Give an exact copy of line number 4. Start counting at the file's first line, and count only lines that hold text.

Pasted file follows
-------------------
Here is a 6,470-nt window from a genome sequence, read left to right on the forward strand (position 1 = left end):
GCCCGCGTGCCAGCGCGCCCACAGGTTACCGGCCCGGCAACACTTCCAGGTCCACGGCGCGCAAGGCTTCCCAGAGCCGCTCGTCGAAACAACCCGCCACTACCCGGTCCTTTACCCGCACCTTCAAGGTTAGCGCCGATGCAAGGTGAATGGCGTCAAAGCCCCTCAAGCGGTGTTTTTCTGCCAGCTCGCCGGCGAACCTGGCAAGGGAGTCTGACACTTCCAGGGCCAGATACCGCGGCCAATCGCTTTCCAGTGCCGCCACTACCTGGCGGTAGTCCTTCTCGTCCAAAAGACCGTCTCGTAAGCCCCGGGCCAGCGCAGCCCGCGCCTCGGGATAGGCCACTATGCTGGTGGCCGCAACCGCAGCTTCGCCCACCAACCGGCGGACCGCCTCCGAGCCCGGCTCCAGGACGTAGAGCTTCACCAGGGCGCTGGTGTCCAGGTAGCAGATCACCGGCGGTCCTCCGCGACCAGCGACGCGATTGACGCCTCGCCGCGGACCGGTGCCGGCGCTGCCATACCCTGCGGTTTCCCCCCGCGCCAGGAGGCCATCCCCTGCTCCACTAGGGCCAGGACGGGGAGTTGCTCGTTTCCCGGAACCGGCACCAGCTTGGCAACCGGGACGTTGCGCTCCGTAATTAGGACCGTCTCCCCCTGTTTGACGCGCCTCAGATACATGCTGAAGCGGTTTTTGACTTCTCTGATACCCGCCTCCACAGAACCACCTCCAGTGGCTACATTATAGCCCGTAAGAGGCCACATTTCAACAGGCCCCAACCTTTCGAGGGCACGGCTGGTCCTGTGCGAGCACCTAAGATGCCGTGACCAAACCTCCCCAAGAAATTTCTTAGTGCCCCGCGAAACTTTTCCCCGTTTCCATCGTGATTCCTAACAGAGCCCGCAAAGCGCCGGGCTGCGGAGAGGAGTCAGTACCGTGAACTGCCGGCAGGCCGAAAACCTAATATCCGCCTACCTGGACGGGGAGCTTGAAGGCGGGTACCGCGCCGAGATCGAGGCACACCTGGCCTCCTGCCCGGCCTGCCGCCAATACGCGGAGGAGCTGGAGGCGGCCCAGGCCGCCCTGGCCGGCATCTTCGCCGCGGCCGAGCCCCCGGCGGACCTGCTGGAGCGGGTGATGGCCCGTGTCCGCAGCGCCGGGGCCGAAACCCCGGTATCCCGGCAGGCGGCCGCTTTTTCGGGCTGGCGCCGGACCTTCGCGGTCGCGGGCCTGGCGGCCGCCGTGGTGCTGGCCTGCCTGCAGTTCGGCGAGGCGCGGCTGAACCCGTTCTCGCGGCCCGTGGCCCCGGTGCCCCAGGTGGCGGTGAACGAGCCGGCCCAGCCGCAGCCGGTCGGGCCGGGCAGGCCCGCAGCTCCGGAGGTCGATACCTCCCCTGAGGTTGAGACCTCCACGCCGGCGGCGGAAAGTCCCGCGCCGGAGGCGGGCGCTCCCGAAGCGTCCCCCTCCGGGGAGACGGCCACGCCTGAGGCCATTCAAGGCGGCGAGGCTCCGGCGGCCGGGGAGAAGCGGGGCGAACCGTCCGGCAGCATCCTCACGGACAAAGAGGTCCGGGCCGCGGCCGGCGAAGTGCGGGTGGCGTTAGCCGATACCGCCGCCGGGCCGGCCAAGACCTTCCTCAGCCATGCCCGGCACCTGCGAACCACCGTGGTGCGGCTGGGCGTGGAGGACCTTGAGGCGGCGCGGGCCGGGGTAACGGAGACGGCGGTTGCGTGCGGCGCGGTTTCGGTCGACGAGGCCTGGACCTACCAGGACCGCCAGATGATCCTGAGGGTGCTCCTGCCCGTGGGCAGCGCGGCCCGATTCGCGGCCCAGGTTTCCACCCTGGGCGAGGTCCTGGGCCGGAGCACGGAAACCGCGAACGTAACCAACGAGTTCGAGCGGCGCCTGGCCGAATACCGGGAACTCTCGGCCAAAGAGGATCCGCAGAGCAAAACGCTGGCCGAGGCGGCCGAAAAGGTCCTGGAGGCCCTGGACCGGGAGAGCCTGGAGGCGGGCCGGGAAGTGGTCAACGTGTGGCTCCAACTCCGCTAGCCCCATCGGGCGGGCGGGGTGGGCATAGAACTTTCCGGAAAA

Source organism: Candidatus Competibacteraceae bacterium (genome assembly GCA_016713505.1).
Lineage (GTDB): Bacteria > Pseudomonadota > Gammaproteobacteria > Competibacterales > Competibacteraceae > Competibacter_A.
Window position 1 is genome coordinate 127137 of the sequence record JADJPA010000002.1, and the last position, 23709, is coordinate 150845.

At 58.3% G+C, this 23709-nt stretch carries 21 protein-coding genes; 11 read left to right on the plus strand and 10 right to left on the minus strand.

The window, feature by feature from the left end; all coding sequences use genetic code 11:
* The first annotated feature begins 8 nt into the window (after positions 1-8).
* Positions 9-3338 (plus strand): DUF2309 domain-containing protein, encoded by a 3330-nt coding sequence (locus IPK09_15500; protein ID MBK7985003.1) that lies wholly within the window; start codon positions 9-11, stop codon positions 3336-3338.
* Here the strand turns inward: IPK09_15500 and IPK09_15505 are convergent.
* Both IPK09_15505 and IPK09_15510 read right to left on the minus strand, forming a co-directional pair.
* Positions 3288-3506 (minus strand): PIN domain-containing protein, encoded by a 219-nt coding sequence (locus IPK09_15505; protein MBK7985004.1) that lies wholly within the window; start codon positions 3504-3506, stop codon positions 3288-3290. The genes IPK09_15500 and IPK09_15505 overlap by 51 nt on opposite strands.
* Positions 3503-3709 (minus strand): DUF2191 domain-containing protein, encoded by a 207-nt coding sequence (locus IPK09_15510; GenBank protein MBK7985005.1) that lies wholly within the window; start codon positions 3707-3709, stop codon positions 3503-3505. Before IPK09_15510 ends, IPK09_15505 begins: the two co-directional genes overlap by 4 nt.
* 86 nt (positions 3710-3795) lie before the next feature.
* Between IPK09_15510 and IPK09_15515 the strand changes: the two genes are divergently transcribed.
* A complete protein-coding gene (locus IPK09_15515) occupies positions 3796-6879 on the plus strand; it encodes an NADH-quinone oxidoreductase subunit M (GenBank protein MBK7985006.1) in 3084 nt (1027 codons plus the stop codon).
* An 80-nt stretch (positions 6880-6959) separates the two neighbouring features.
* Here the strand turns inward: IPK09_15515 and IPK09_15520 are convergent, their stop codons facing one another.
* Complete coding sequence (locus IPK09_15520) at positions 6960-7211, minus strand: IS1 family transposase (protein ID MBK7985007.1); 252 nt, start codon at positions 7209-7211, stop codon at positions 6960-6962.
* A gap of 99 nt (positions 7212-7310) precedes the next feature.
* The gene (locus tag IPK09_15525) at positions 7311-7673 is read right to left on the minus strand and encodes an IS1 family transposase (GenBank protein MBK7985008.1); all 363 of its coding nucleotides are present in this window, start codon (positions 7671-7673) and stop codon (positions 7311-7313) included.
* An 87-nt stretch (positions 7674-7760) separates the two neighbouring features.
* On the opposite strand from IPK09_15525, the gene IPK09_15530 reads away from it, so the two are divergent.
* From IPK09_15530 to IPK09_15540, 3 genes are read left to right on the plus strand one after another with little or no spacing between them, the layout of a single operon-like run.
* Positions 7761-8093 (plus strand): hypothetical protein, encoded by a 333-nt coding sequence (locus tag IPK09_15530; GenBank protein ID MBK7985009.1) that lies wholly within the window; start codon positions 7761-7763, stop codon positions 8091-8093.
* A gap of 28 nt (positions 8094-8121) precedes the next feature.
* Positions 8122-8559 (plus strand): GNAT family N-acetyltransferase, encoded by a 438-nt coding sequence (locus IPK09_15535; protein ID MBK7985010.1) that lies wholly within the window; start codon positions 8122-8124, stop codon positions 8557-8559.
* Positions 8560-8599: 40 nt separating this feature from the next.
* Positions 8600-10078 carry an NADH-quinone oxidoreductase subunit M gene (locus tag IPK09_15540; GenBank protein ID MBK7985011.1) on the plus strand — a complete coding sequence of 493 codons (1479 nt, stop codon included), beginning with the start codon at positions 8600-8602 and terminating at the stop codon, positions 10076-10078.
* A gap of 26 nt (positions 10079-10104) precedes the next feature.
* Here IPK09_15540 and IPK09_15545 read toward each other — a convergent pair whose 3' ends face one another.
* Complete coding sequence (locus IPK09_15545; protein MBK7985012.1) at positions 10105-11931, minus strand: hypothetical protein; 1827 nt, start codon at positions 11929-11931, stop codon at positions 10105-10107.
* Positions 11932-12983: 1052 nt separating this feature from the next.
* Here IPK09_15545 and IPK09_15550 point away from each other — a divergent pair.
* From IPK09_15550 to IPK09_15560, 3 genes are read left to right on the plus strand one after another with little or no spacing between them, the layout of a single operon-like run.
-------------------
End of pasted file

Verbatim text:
Lineage (GTDB): Bacteria > Pseudomonadota > Gammaproteobacteria > Competibacterales > Competibacteraceae > Competibacter_A.